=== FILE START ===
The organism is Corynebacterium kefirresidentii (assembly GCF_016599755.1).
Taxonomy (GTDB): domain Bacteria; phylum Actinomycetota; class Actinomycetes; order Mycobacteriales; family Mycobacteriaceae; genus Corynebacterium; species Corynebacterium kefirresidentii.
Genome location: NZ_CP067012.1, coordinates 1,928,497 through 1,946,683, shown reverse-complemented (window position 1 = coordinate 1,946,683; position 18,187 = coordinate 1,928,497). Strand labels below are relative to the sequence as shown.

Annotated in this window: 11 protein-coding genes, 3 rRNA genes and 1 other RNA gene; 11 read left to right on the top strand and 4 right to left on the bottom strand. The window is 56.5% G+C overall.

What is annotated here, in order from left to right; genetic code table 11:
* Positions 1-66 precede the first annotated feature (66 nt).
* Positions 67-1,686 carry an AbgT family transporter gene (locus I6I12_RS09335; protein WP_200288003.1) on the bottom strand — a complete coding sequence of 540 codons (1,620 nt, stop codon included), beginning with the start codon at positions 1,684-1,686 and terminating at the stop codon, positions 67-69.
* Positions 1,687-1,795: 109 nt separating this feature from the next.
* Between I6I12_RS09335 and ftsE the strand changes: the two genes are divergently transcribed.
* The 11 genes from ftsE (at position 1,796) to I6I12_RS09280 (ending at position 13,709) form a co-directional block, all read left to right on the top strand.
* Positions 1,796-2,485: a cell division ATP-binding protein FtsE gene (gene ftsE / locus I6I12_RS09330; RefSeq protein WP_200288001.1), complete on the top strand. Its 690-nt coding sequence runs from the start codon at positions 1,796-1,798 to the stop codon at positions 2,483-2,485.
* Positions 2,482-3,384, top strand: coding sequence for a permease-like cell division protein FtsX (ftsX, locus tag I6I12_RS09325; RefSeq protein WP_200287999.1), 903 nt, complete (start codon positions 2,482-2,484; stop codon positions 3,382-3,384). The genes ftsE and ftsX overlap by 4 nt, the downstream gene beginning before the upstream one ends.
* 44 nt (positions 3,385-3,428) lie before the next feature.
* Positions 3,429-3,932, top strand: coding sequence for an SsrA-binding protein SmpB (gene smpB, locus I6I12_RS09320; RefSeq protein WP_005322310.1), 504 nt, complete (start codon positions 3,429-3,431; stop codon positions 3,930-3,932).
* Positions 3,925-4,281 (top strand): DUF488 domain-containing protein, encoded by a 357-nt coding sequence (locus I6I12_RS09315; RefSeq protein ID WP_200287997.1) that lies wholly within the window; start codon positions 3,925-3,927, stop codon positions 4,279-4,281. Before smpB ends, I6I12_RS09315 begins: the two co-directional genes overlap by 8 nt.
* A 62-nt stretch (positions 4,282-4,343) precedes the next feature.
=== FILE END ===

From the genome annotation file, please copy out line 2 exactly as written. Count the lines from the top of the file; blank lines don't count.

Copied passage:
Taxonomy (GTDB): domain Bacteria; phylum Actinomycetota; class Actinomycetes; order Mycobacteriales; family Mycobacteriaceae; genus Corynebacterium; species Corynebacterium kefirresidentii.